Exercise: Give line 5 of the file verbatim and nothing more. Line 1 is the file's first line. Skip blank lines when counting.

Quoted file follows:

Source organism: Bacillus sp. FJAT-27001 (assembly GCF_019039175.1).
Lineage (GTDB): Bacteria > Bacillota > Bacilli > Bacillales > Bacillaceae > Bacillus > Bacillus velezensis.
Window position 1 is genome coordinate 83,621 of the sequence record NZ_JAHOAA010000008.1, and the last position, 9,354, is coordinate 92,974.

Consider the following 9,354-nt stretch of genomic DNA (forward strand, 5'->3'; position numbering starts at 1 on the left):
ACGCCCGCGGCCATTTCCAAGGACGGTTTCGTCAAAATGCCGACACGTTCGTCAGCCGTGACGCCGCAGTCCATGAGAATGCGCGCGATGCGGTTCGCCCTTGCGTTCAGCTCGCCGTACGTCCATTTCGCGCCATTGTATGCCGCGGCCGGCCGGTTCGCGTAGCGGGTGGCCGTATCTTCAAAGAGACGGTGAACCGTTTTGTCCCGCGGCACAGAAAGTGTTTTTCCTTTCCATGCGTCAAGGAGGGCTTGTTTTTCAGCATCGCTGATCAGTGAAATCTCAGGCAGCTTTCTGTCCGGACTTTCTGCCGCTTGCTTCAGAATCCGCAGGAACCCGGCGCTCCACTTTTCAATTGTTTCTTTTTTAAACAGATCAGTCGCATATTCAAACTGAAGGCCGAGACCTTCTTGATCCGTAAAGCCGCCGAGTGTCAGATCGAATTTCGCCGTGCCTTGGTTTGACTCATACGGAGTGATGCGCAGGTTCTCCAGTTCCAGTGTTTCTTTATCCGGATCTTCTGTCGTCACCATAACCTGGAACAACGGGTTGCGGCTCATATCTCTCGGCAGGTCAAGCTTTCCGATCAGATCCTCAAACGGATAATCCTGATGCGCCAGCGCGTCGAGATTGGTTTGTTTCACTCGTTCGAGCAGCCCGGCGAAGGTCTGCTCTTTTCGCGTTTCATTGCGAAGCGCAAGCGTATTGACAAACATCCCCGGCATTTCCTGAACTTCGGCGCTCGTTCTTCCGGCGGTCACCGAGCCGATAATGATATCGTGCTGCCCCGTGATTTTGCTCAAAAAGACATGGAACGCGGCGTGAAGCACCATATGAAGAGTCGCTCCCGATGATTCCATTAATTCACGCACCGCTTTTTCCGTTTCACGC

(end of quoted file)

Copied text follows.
ACGCCCGCGGCCATTTCCAAGGACGGTTTCGTCAAAATGCCGACACGTTCGTCAGCCGTGACGCCGCAGTCCATGAGAATGCGCGCGATGCGGTTCGCCCTTGCGTTCAGCTCGCCGTACGTCCATTTCGCGCCATTGTATGCCGCGGCCGGCCGGTTCGCGTAGCGGGTGGCCGTATCTTCAAAGAGACGGTGAACCGTTTTGTCCCGCGGCACAGAAAGTGTTTTTCCTTTCCATGCGTCAAGGAGGGCTTGTTTTTCAGCATCGCTGATCAGTGAAATCTCAGGCAGCTTTCTGTCCGGACTTTCTGCCGCTTGCTTCAGAATCCGCAGGAACCCGGCGCTCCACTTTTCAATTGTTTCTTTTTTAAACAGATCAGTCGCATATTCAAACTGAAGGCCGAGACCTTCTTGATCCGTAAAGCCGCCGAGTGTCAGATCGAATTTCGCCGTGCCTTGGTTTGACTCATACGGAGTGATGCGCAGGTTCTCCAGTTCCAGTGTTTCTTTATCCGGATCTTCTGTCGTCACCATAACCTGGAACAACGGGTTGCGGCTCATATCTCTCGGCAGGTCAAGCTTTCCGATCAGATCCTCAAACGGATAATCCTGATGCGCCAGCGCGTCGAGATTGGTTTGTTTCACTCGTTCGAGCAGCCCGGCGAAGGTCTGCTCTTTTCGCGTTTCATTGCGAAGCGCAAGCGTATTGACAAACATCCCCGGCATTTCCTGAACTTCGGCGCTCGTTCTTCCGGCGGTCACCGAGCCGATAATGATATCGTGCTGCCCCGTGATTTTGCTCAAAAAGACATGGAACGCGGCGTGAAGCACCATATGAAGAGTCGCTCCCGATGATTCCATTAATTCACGCACCGCTTTTTCCGTTTCACGC